June 2 – Yell “Fudge” at the Cobras in North America Day

Posted June 2, 2013



Did you know that there are no species of cobras native to North America?...And did you know why there aren't? 

Apparently, we North Americans owe our cobra-less-ness to the fact that every June 2 some few brave souls go outside precisely at 12 noon (local time—so several times during the day) and yell “Fudge!”

And you know how much cobras hate fudge!

It may seem silly to yell fudge at 12 noon, but, let's face it, it's been working, right? Still no wild cobras in North America!

Of course I am kidding. I mean, people claim that they really do shout fudge on June 2, and there really are no cobras running—excuse me, slithering—about in North America. But this is not a situation of cause and effect!

This silly holiday is supposed to bring a smile to your face and perhaps even a chuckle or two, but it does point out a really important logical fallacy:

Sometimes people believe that something affects or causes something else, but it doesn't.

This sort of magical thinking is evident in superstitions and pseudoscience. It is why we shouldn't jump to conclusions or read too much into coincidences. Here are some examples of this logical fallacy, sometimes called “false cause,” cum hoc ergo prompter hoc, or “correlation (two things happening at the same time, say, or to the same person) does not imply causation (one thing causing the other)”:

  • If a football player hangs up his “lucky” rabbit's foot in his locker the first three games of the season, and his team wins those three games—are the wins caused by the rabbit's foot?
Note: Most people “get” that the rabbit's foot had nothing to do with the victories, because they don't really believe in rabbit-foot-magic. However, they might believe that prayers to God influence football games. A better explanation may be that the winning football team is good or that there are too few games to draw any conclusions.

  • James Randi says that
    every psychic healer he
    has investigated is a fake.
    Not only do they NOT heal,
    they can cause harm!
    If a cancer patient goes to a psychic “healer” and several months later finds out from the doctor that her cancer has gone into remission—is the remission caused by the healer?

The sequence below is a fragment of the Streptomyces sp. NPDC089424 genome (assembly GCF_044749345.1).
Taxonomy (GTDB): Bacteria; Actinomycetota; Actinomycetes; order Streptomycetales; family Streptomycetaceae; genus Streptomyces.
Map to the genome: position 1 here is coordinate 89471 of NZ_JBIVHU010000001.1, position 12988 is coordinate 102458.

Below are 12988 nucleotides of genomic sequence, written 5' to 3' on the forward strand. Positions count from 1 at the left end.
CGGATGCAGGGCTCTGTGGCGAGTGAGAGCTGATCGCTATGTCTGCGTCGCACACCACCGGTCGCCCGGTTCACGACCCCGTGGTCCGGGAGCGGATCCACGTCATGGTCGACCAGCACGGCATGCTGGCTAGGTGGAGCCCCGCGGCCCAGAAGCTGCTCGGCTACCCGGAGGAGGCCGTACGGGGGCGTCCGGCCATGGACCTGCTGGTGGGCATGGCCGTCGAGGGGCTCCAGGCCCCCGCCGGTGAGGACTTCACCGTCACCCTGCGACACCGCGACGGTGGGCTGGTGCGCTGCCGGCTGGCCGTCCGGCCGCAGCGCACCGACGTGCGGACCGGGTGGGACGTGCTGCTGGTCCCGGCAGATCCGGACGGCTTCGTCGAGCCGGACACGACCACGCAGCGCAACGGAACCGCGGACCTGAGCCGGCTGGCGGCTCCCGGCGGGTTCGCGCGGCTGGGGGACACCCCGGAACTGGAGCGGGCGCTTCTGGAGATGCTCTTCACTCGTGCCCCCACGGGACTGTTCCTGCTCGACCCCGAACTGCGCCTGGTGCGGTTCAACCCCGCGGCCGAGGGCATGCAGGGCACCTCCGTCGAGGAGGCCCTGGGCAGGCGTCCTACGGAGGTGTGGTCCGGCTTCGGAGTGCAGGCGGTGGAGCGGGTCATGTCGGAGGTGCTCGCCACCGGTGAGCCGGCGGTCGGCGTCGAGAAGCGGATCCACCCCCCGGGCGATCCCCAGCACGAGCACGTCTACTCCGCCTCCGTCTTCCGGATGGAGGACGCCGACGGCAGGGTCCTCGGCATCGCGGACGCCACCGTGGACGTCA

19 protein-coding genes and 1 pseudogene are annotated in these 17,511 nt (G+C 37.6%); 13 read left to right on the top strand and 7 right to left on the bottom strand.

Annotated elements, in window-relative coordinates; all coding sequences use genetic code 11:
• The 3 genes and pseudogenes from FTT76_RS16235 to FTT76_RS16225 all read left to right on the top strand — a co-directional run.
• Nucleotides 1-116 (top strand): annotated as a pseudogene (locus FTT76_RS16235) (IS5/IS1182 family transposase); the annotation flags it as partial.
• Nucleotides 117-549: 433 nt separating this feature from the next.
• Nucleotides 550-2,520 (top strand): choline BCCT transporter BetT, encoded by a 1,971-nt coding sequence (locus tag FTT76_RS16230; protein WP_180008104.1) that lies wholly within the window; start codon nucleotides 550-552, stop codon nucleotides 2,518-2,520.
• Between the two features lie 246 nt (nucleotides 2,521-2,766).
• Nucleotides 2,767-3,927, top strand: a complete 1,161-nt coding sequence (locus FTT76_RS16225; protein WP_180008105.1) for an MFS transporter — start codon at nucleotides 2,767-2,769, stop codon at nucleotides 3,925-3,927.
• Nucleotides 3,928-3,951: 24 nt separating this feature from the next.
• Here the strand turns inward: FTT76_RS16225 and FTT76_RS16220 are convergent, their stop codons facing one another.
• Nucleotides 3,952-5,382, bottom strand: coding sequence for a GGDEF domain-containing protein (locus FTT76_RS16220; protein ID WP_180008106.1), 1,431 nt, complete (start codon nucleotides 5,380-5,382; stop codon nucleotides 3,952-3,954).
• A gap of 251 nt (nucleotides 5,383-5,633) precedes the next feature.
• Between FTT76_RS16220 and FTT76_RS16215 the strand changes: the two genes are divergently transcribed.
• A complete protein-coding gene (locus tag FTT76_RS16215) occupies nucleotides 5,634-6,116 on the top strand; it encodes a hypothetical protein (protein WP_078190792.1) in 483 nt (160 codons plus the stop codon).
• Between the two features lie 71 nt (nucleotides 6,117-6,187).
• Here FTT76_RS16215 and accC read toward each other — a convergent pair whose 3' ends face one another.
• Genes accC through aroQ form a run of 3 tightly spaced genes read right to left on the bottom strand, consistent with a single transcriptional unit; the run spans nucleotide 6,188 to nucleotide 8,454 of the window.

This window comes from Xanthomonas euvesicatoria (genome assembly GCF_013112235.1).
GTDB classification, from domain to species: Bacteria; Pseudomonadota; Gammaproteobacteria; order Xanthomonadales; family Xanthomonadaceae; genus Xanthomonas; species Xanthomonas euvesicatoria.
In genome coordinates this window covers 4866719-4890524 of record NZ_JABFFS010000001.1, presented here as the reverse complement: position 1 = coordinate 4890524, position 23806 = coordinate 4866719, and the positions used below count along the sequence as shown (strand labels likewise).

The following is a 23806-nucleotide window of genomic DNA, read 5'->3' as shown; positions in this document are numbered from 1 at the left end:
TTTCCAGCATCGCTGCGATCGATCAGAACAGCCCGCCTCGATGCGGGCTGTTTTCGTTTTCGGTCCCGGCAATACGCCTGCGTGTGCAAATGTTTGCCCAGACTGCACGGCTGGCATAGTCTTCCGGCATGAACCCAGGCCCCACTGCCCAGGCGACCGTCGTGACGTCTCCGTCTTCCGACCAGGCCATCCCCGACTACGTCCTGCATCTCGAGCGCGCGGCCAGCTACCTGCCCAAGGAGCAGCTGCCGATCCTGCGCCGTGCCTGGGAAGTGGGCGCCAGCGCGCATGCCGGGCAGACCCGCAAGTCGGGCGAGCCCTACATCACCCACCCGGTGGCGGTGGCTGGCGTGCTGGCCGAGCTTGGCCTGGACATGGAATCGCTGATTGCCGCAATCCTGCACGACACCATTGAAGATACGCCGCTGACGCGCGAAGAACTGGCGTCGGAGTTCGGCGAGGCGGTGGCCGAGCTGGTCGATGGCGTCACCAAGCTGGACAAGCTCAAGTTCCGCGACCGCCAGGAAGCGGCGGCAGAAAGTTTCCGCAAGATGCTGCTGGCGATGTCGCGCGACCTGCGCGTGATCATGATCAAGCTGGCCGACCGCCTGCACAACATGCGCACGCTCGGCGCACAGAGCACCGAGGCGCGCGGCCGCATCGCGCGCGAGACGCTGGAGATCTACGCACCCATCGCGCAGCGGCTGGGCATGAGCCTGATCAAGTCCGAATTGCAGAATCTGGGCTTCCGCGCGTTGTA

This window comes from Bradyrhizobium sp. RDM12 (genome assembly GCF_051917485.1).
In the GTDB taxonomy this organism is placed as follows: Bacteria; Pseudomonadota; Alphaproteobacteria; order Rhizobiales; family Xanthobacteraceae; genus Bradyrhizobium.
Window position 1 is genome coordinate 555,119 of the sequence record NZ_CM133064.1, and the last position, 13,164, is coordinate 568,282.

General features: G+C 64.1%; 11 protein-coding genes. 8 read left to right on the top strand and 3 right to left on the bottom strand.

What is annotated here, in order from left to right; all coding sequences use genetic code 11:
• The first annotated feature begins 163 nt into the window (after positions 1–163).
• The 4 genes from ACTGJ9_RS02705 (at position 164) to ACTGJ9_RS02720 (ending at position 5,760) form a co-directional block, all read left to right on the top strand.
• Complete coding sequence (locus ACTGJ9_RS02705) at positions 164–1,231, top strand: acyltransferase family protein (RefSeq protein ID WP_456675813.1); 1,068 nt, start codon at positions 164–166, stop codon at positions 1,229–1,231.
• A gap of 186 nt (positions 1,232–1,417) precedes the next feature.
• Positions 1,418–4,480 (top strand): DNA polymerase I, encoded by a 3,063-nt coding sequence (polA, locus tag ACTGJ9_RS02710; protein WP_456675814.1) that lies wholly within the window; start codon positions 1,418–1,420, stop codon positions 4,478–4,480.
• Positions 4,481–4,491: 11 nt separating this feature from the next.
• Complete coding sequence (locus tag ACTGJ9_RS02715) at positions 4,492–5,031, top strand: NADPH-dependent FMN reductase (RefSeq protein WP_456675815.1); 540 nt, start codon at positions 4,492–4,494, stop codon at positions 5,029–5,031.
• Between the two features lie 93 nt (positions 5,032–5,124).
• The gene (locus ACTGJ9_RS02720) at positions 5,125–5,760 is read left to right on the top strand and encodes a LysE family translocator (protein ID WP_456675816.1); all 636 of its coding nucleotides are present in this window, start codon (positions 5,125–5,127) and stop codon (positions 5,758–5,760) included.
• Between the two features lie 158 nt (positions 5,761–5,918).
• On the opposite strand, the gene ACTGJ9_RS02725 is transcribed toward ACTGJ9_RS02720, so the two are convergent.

Before you say, “yes, obviously!” – remember that many cancer patients go into remission even though they haven't gone to that particular psychic healer—or any psychic healer!

  • Many different studies showed that women who were getting hormone replacement therapy had a lower-than-average rate of heart disease. Does hormone therapy protect women, to some extent, from heart disease?

Many doctors assumed cause-and-effect and started recommending hormone replacement therapy partly for the heart-health benefits. However, a randomized, controlled experiment showed that hormone therapy actually causes a small increase in the risk of heart disease!

It turned out that the original studies showed hormone therapy and lower heart disease in the same women because women who had enough money for hormone replacement therapy also had enough money to purchase healthier foods and exercise equipment and gym memberships.

  • Two women find themselves sitting next to each other on a plane traveling from LA to New York City. After a bit of polite chit-chat, the two find out that they both came from the same town: Buffalo, New York. They are surprised and pleased to find this connection and end up talking the entire 5-hour trip. At hour 4, they realize that they both have collies, AND both of their fathers are medical doctors.
This can't be coincidence, they say. Some weird power made them sit together for some reason that they couldn't fathom. However, coincidences happen all the time. Scientists and mathematicians have proven that it would be very strange if there were no coincidences; it is to be completely expected that there are! Also, in this case, the two women were thinking only of the three similarities that they had discovered—not all the hundreds of differences that had turned up during their talk.

This example of faulty logic is perhaps a bit different than false cause, but thinking that there is a magical force called “fate” that causes things to happen feels to me similar to assuming that correlation implies causation.

Oh, no!

Wow! After writing ALL of this wonderful stuff about the serious side of a silly holiday, I just found out that there IS a cobra that lives in North America!! The species Micrurus fluvius is sometimes called “American cobra.” It lives in the southeast United States, and it is in the same snake family as the king cobra and other more familiar cobras, most of which live in southern Africa and Asia.

I suppose that the people who created this holiday (and the websites promoting it) didn't consider this snake to be a cobra. It is usually referred to as a coral snake, and it doesn't have that cobra-looking hooded head.


By the way...

If you are always looking for an excuse to eat chocolate, I thought I would mention that some people celebrate “Yell Fudge at Cobras in North America Day,” not by yelling “fudge,” but by buying or making—and then of course eating—delicious, rich, chocolatey fudge!


Also on this date:























Plan ahead:

Check out my Pinterest pages on June holidayshistorical anniversaries in June, and June birthdays.

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